|Melodic Black Metal, Symphonic Extreme Metal
Nuclear Blast Records
September 22nd, 2010
Release length: 48:52
Abrahadabra is not necessarily a bad album. The problem here is mostly in the execution. While the album basically follows the same formula that In Sorte Diaboli contained, it appears that the band has brought in two fairly new elements, which include a more mainstream/commercialized sound mixed with their newer Melodic Black Metal sound, as well as a bit of a Progressive element to the song structures and compositions. While the latter isn’t necessarily a thrill killer with the album, the more radio-friendly music that adorns some of these songs, like the more upbeat sounding “Born Treacherous” which kicks off the album, are a little more disheartening, lacking the bite and dark atmosphere that really made the newer releases, or any Dimmu Borgir release for that matter, truly stand out on their own. That song is also the first real indication of the more Progressive approach to the music. Right from the start with the introductory track “Xibir”, it’s clear that the band is focusing once again on bringing in more of a movie score feel to the album, complete with audio samples, random sound effects, and classical orchestra keyboards and backing vocals, a lot of which will remind some listeners of Death’s Design by Diabolical Masquerade, having the music completely stop for these random moments and sound effects. However, when they are incorporated into the music, it winds up sounding pretty good, but there are times where it will sound like overkill, and pretty much not even sound like an actual song at times, but more of a classical opera cluster for a high budget fantasy film.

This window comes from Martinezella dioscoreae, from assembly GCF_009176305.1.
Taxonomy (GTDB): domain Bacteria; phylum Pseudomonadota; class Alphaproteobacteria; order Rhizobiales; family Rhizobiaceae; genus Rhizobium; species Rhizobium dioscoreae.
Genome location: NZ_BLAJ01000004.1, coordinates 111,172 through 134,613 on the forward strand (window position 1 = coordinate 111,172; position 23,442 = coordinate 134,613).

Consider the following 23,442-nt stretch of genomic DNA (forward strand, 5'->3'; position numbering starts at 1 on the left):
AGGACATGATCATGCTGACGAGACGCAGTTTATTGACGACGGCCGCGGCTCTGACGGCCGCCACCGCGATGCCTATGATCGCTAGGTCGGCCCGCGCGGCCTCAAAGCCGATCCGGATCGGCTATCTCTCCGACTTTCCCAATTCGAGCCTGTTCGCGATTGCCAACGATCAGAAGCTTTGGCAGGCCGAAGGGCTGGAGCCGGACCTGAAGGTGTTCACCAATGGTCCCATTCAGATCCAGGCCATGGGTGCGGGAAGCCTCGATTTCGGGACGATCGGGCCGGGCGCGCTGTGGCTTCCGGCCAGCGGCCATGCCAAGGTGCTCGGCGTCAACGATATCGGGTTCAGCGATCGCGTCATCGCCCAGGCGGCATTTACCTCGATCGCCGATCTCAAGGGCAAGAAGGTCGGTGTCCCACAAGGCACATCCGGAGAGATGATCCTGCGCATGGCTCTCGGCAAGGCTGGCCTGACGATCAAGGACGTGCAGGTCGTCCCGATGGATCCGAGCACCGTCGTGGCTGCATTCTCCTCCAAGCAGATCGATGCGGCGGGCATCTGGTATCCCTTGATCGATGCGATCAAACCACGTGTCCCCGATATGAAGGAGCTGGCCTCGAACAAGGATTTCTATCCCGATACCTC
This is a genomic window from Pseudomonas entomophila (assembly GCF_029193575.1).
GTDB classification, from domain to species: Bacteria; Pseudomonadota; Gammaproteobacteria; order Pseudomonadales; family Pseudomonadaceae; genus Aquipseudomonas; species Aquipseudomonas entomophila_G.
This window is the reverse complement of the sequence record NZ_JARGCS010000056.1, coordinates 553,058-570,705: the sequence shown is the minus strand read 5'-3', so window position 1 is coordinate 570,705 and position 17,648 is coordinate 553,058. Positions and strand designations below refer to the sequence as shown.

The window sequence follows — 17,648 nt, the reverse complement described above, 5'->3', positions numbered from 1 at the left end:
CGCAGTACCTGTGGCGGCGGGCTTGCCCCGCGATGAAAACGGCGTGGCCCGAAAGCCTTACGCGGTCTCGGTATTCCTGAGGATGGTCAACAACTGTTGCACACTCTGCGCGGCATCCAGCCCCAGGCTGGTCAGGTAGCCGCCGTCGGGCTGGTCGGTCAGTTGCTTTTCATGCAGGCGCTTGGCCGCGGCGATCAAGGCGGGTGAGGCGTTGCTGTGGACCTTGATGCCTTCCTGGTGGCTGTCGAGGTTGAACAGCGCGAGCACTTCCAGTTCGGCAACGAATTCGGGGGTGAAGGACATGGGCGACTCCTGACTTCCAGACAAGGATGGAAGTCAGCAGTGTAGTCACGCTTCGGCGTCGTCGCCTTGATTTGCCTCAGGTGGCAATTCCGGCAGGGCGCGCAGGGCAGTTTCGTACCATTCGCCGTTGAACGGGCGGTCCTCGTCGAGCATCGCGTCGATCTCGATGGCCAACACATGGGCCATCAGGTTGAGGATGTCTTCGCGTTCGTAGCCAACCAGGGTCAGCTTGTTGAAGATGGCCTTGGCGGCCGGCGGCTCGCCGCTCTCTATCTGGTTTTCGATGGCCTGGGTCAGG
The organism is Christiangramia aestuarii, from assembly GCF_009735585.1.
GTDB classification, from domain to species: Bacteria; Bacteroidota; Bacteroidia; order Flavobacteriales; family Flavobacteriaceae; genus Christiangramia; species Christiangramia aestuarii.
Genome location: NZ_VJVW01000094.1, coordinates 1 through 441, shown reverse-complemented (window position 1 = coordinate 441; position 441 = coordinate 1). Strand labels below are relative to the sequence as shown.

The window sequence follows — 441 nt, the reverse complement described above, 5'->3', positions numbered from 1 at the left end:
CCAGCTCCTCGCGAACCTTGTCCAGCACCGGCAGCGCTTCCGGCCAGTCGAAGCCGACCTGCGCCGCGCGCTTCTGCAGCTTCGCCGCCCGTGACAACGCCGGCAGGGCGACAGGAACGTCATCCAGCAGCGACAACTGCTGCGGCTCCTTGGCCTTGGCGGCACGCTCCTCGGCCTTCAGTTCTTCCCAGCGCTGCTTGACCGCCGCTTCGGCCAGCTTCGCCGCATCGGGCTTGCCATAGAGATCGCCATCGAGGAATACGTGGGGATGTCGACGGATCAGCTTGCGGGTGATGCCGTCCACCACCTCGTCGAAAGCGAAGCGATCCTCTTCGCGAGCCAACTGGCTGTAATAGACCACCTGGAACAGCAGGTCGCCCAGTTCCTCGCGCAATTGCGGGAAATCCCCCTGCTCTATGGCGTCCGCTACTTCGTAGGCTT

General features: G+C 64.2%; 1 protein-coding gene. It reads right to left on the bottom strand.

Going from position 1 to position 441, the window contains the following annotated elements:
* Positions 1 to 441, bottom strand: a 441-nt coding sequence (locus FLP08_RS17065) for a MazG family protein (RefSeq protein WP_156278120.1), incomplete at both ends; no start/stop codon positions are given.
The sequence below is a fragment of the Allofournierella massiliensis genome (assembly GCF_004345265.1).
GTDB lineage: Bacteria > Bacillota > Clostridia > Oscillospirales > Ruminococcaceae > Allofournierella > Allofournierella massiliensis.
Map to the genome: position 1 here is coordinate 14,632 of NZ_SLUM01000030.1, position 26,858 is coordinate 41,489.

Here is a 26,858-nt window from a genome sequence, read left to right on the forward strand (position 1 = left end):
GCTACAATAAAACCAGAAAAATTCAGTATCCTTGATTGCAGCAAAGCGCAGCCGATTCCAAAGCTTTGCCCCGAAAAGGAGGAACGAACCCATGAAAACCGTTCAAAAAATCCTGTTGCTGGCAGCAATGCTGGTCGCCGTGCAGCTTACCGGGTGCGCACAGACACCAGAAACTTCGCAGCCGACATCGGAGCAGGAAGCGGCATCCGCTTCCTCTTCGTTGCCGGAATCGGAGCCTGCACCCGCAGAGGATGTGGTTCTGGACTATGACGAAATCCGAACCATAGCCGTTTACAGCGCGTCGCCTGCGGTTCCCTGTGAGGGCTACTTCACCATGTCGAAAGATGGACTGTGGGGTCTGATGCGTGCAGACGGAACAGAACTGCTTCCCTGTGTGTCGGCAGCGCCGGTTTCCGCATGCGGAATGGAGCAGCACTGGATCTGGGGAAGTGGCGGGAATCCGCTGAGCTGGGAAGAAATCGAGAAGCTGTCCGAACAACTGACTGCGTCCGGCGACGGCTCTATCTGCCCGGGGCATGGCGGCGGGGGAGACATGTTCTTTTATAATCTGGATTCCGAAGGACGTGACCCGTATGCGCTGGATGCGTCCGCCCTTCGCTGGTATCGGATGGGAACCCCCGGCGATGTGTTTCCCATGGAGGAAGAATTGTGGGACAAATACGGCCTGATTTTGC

However, some of the better news with this release is that it mostly just gets off to a rocky start. While the aforementioned classical and sound effect moments plague the album, there are times where these are transitioned into the material nicely, such as during the song “Chess With the Abyss”. This track also shows Dimmu Borgir baring their fangs once more with a fantastic epic-sounding choir in the background of the bridges, and a very appropriate vocal performance that fits not just the atmosphere, keeping to a Gothic/Romanticism-based time period feeling of magic and mystery, but the overall intensity of the song itself. The same can be said for “Ritualist”, though the atmosphere of the song isn’t as rich, though the orchestral elements add a nice bite to the music’s intensity, while the general Melodic Black Metal the band is playing doesn’t quite share the impact, being a little less ferocious in the long run outside the aforementioned orchestral benefits. “Renewal” also makes for a strong track on this release, having a very different feel to the song all together, almost as if it were being conducted by a madman at times, almost as if the song were composed in a kind of carnival fun house. This song also features female vocals that are scattered about the album, though not as strong as on “Born Treacherous”, all working together nicely to create a sort of climactic ending to the album that sets up the closing “Endings and Continuations” nicely.
Abrahadabra has some good material on here, but there’s just no denying the band took their successful sound and just tried to build a much more epic album then they should have. While kicking off with a rough start, the material after “Chess With the Abyss” is pretty enjoyable, though that track winds up being on of the very few songs on here that really ushers in a strong enough impact to really move the listener. The atmosphere is carried through the album nicely, but just isn’t as rich as it could be, and there’s too much focus on the orchestral and symphonic elements to really keep the consistency of the music sometimes, leaving the listener feeling a little worse for wear. If you’ve been on the edge about their more symphonic material these past years, you may want to hold back and sample this album before rushing right out to buy it.
01. Xibir – 2:50
02. Born Treacherous – 5:02
03. Gateways – 5:10
04. Chess with the Abyss – 4:08
05. Dimmu Borgir – 5:35
06. Ritualist – 5″13
07. The Demiurge Molecule – 5:29
08. A Jewel Traced Through Coal – 5:16
09. Renewal – 4:11
10. Endings and Continuations – 5:58
|Initial Pressing Score: 5.5/10
Digital review copy of this release provided by Nuclear Blast Records.